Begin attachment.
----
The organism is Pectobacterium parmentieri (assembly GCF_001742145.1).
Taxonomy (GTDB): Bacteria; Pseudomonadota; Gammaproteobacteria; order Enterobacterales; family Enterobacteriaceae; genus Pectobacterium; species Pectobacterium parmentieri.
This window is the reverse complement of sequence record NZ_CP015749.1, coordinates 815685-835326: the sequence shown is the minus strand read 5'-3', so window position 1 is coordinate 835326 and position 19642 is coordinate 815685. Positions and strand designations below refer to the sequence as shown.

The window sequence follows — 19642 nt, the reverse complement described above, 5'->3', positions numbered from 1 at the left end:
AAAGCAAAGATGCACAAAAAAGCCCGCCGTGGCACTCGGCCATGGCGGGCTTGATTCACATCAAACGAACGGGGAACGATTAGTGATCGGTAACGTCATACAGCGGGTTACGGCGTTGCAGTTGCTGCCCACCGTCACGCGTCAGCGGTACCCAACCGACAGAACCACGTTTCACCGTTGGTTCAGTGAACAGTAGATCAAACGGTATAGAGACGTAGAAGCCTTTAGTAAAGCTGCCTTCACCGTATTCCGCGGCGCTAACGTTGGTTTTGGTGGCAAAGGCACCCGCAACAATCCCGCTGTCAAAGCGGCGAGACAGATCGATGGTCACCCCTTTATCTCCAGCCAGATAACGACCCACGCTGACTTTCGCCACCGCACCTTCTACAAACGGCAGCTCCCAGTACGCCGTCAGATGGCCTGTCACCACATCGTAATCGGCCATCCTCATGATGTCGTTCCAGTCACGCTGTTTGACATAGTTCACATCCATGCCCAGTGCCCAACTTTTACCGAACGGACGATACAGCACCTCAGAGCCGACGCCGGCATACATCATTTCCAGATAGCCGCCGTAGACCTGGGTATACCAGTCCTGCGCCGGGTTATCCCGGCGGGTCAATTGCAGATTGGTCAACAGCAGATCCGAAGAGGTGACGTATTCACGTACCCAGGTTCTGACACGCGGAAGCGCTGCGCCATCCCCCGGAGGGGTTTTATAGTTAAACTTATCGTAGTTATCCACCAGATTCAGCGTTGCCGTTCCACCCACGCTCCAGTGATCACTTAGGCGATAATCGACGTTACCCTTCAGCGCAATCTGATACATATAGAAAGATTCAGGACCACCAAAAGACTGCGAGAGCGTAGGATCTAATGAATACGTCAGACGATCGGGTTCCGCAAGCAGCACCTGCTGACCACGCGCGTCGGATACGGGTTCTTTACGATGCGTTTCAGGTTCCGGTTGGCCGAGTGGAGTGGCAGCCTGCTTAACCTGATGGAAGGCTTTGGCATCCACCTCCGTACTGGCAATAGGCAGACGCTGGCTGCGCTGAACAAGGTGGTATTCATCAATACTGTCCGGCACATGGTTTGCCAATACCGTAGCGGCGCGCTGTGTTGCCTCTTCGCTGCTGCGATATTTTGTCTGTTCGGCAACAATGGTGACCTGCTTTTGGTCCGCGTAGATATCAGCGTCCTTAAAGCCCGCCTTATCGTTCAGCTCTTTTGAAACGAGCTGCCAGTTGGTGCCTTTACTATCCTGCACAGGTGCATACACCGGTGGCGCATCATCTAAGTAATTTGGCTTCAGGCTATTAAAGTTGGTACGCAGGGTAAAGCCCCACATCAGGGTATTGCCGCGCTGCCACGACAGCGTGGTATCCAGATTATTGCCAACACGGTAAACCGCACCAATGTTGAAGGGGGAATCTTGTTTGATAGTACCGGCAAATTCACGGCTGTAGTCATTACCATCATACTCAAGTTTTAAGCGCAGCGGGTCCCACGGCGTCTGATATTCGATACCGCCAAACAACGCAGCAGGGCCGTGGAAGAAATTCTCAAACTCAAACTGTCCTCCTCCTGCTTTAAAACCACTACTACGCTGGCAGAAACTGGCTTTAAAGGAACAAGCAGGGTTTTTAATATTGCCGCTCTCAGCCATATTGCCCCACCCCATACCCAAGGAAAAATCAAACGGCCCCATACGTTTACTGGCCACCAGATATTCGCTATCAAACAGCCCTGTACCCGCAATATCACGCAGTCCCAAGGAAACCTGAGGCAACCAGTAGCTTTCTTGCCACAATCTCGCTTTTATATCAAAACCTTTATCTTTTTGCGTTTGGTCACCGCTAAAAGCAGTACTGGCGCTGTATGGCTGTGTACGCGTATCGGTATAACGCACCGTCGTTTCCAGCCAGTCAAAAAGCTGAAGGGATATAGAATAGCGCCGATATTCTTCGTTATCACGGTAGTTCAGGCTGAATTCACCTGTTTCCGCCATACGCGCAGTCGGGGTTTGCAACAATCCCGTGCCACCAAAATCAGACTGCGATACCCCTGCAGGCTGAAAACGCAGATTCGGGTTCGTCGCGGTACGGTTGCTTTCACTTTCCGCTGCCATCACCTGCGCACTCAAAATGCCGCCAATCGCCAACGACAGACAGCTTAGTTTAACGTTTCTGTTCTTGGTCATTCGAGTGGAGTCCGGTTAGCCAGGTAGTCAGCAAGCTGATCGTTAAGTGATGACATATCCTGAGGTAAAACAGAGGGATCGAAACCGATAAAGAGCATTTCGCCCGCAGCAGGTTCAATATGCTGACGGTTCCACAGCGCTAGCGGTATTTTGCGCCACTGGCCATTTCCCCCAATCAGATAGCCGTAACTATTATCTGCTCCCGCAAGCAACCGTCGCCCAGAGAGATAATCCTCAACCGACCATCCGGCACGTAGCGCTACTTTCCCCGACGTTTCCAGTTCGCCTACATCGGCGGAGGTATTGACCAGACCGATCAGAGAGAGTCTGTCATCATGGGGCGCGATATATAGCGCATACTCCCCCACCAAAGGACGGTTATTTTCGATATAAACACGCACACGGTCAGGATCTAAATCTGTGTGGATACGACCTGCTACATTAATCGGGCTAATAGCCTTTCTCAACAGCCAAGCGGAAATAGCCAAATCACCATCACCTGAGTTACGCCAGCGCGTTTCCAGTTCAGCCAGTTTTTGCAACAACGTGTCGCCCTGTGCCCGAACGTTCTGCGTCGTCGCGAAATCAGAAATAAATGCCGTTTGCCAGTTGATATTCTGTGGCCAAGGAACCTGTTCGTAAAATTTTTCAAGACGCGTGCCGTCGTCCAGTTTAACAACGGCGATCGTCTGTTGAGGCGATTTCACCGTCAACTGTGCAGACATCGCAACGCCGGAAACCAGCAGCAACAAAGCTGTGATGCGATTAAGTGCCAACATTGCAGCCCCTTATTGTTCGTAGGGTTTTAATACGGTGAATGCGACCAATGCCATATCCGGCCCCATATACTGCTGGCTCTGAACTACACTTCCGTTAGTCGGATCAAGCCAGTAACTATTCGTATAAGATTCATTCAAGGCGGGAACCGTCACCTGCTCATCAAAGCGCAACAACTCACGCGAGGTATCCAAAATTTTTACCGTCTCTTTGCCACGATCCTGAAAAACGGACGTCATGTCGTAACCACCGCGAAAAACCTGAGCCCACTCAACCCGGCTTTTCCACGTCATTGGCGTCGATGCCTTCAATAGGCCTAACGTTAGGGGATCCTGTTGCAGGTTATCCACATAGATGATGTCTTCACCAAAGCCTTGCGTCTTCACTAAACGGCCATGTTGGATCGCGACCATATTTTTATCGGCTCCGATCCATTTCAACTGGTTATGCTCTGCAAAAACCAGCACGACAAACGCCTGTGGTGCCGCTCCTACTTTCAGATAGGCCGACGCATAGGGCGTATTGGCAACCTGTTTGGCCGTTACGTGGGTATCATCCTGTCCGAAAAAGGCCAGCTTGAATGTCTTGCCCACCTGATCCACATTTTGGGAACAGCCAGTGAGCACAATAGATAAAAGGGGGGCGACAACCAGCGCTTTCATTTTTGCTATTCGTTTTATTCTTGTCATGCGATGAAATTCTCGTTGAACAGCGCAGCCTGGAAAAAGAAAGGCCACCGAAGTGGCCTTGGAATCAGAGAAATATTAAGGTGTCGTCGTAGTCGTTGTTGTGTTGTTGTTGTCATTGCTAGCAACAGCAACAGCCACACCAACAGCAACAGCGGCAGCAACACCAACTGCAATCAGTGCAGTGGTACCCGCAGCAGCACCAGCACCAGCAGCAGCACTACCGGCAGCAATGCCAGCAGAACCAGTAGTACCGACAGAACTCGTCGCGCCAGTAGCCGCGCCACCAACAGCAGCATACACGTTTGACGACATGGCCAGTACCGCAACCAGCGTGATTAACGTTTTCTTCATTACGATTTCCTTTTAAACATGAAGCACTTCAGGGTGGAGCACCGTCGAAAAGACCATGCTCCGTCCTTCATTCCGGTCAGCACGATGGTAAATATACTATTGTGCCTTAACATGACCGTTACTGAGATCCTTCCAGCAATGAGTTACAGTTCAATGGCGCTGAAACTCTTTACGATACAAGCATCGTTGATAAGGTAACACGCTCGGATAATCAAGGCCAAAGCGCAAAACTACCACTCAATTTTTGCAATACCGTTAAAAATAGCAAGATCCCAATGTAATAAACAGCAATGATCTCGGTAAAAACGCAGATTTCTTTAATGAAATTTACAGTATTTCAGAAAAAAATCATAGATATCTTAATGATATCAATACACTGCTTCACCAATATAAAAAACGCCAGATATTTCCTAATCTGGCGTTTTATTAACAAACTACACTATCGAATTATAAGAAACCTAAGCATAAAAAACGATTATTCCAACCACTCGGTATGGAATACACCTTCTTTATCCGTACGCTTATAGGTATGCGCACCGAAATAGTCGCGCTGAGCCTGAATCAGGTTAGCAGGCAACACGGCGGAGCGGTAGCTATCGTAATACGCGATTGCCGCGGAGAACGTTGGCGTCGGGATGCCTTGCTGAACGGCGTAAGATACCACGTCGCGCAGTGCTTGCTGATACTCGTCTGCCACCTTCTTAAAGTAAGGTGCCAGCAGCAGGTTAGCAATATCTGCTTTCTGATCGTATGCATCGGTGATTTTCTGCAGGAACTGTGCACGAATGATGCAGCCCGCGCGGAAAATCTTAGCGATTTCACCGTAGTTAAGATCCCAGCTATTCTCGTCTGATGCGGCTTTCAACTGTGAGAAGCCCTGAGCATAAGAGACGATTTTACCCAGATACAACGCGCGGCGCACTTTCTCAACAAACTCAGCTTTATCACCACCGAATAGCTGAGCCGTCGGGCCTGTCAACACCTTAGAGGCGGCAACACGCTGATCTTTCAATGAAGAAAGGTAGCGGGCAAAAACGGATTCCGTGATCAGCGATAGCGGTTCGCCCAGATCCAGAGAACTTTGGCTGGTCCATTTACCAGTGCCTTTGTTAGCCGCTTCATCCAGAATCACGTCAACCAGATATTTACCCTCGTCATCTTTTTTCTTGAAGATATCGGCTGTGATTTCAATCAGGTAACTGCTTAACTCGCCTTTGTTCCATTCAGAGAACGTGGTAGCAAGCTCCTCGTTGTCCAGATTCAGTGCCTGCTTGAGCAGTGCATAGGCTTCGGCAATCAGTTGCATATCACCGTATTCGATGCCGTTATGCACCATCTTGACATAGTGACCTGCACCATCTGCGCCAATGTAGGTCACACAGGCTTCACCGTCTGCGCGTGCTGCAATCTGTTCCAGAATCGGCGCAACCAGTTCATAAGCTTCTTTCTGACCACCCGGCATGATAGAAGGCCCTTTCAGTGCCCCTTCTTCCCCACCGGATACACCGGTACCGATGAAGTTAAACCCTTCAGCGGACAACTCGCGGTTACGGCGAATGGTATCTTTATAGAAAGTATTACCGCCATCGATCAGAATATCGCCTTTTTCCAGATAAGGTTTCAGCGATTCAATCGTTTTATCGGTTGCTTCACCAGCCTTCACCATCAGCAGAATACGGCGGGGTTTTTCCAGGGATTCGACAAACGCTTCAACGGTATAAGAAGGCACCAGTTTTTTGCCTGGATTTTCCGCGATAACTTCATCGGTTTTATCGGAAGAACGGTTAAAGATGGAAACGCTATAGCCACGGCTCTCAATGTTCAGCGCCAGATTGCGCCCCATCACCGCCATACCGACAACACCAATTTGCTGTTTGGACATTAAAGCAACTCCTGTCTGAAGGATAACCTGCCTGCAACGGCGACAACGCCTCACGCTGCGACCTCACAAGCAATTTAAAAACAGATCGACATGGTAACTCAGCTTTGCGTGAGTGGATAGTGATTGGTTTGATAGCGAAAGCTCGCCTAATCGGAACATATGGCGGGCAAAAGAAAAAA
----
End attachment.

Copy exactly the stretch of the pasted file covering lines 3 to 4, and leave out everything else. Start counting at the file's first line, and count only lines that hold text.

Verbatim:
This window is the reverse complement of sequence record NZ_CP015749.1, coordinates 815685-835326: the sequence shown is the minus strand read 5'-3', so window position 1 is coordinate 835326 and position 19642 is coordinate 815685. Positions and strand designations below refer to the sequence as shown.

The window sequence follows — 19642 nt, the reverse complement described above, 5'->3', positions numbered from 1 at the left end: